Alas, the "right project" tends to mean sequels in which he sticks to his "I'll be back" guns and reprises achingly familiar roles, though Arnold's willing to take an adventuresome leap to remakes, too. Pre-politics, he told the press he was committed to doing a retread of the sci-fi cult flick Westworld, which was expected to start filming next January. (He'd play the Richard Benjamin role, not the Yul Brynner robotbeen there.) But I bet Westworld never gets mechanized. It's as a candidate, not an actor, that Arnoldlike Bonzo-star-turned-Bozo-pol Reagan before himraises both excitement levels and eyebrows these days. Running for office actually isn't that much of a stretch for the real-life action hero, who always personified unadulterated upward mobility, conquering show biz with an unpronounceable name, barely detectable talent (until he hit upon the right blend of bravado and self-deprecation), and almost radioactive ambition. Like a better behaved Terminator, he methodically self-improved his way to the American dream and neatly accomplished his early goals of becoming an actor and marrying a Kennedy (Maria Shriver, who initially resisted being dragged into the political arena that's defined so much of her family, though she's apparently thought about it under pressure and now sees things hubby's way.)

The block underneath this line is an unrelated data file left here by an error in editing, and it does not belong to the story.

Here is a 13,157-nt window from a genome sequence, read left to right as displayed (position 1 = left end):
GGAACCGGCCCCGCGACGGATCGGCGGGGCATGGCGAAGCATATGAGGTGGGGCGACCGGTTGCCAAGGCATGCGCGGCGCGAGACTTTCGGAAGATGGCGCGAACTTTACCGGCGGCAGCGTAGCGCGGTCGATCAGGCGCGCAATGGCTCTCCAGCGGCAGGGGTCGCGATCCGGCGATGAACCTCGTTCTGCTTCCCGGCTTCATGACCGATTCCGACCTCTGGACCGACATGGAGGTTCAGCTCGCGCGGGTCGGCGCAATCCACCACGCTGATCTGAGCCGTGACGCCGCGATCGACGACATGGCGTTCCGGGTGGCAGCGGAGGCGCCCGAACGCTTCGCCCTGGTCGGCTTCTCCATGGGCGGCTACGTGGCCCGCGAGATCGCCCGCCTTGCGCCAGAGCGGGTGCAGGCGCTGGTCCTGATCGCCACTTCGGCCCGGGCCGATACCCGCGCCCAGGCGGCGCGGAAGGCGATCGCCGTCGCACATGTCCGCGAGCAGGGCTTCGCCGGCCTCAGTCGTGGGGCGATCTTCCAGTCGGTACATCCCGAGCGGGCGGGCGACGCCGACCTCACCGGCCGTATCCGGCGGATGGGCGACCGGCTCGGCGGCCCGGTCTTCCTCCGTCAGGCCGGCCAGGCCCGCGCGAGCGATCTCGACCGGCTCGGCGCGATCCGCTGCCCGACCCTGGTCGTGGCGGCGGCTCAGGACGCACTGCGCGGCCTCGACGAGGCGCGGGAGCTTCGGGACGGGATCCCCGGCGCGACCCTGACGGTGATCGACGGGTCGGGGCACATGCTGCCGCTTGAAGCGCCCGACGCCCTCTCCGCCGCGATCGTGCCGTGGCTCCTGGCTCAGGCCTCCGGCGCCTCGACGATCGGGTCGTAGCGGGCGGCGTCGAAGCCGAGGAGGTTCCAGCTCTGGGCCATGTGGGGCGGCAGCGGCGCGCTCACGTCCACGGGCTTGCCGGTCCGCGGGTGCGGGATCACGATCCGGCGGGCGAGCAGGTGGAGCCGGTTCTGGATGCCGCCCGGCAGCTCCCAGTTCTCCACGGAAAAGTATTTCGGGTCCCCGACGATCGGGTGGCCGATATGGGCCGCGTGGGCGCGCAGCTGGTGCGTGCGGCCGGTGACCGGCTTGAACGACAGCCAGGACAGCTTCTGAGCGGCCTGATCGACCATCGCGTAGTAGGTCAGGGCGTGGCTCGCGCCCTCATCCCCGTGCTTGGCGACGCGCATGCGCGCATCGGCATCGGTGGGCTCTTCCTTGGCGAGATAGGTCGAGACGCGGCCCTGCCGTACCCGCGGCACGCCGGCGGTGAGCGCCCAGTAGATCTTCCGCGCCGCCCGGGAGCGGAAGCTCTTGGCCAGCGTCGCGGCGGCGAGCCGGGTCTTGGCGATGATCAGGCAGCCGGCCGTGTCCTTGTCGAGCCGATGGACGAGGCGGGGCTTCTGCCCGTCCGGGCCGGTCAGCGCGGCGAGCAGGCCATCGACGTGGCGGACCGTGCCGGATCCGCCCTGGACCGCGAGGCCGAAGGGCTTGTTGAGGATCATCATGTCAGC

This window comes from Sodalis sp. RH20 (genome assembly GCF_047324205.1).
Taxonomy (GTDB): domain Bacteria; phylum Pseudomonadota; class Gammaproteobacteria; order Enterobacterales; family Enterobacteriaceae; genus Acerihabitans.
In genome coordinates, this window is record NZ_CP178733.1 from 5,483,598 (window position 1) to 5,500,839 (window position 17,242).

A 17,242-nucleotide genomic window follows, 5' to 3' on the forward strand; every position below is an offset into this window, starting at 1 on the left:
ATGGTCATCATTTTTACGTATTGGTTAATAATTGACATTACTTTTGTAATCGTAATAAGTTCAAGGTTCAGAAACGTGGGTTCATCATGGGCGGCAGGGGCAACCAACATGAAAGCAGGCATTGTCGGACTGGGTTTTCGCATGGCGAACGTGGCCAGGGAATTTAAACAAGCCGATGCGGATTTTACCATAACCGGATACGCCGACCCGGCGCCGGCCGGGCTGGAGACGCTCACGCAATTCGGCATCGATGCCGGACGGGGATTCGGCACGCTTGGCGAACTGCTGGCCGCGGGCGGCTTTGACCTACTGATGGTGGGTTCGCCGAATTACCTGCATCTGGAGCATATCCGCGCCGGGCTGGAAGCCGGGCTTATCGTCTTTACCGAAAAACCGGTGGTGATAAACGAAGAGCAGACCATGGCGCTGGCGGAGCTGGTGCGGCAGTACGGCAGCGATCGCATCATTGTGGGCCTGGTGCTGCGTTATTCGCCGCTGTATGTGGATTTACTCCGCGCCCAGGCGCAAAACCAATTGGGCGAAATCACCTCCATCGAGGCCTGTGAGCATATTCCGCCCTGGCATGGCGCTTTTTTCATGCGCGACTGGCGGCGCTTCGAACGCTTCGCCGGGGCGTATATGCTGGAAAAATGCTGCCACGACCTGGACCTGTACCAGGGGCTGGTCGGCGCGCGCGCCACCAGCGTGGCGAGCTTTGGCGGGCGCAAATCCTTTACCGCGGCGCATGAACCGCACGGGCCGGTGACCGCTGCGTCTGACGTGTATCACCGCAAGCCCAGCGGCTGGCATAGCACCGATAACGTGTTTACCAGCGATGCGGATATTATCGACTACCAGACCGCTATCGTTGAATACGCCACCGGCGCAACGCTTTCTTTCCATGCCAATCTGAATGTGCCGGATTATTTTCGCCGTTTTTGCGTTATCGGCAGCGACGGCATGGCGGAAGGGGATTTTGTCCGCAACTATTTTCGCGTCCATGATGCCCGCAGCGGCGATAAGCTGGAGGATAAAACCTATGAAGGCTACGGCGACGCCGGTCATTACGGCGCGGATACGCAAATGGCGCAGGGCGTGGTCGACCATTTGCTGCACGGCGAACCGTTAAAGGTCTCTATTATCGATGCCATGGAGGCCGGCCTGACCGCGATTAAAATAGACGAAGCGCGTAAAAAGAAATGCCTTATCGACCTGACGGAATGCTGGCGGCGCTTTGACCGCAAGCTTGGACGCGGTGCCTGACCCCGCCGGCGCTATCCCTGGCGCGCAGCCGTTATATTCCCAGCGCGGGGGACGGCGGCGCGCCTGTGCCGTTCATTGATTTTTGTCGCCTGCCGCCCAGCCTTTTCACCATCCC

Just like brainy '50s bombshell Jayne Mansfield (whose husband he played in a brainless TV movie), Arnold has always loved being underestimated based on his physique because it allowed him to surprise people with his sinewy mind. Some paint pre-stardom Arnold as a charming naïf, but one source who knows the guy from the early days tells me, "Everything he says is designed to construct an image or further a purpose. You can never be certain as to the veracity of anything he says." (Sounds perfect for politics.)